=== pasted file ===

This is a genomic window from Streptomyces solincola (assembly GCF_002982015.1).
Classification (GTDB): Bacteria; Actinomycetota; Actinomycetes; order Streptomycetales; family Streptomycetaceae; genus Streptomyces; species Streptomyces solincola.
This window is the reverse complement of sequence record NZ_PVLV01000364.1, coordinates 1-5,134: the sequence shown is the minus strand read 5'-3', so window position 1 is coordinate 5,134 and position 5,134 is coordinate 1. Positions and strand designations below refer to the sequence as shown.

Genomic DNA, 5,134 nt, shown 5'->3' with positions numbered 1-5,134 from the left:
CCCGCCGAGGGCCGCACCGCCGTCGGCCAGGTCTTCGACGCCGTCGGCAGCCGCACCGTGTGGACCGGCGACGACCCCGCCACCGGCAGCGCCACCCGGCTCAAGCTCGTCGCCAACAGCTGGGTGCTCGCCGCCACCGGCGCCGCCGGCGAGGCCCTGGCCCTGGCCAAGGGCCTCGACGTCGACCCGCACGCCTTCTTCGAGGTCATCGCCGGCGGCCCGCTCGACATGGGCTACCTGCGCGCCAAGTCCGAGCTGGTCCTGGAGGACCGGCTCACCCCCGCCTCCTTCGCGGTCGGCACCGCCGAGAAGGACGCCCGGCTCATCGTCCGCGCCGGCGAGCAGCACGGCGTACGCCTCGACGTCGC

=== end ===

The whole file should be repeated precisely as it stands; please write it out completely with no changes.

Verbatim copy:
This is a genomic window from Streptomyces solincola (assembly GCF_002982015.1).
Classification (GTDB): Bacteria; Actinomycetota; Actinomycetes; order Streptomycetales; family Streptomycetaceae; genus Streptomyces; species Streptomyces solincola.
This window is the reverse complement of sequence record NZ_PVLV01000364.1, coordinates 1-5,134: the sequence shown is the minus strand read 5'-3', so window position 1 is coordinate 5,134 and position 5,134 is coordinate 1. Positions and strand designations below refer to the sequence as shown.

Genomic DNA, 5,134 nt, shown 5'->3' with positions numbered 1-5,134 from the left:
CCCGCCGAGGGCCGCACCGCCGTCGGCCAGGTCTTCGACGCCGTCGGCAGCCGCACCGTGTGGACCGGCGACGACCCCGCCACCGGCAGCGCCACCCGGCTCAAGCTCGTCGCCAACAGCTGGGTGCTCGCCGCCACCGGCGCCGCCGGCGAGGCCCTGGCCCTGGCCAAGGGCCTCGACGTCGACCCGCACGCCTTCTTCGAGGTCATCGCCGGCGGCCCGCTCGACATGGGCTACCTGCGCGCCAAGTCCGAGCTGGTCCTGGAGGACCGGCTCACCCCCGCCTCCTTCGCGGTCGGCACCGCCGAGAAGGACGCCCGGCTCATCGTCCGCGCCGGCGAGCAGCACGGCGTACGCCTCGACGTCGC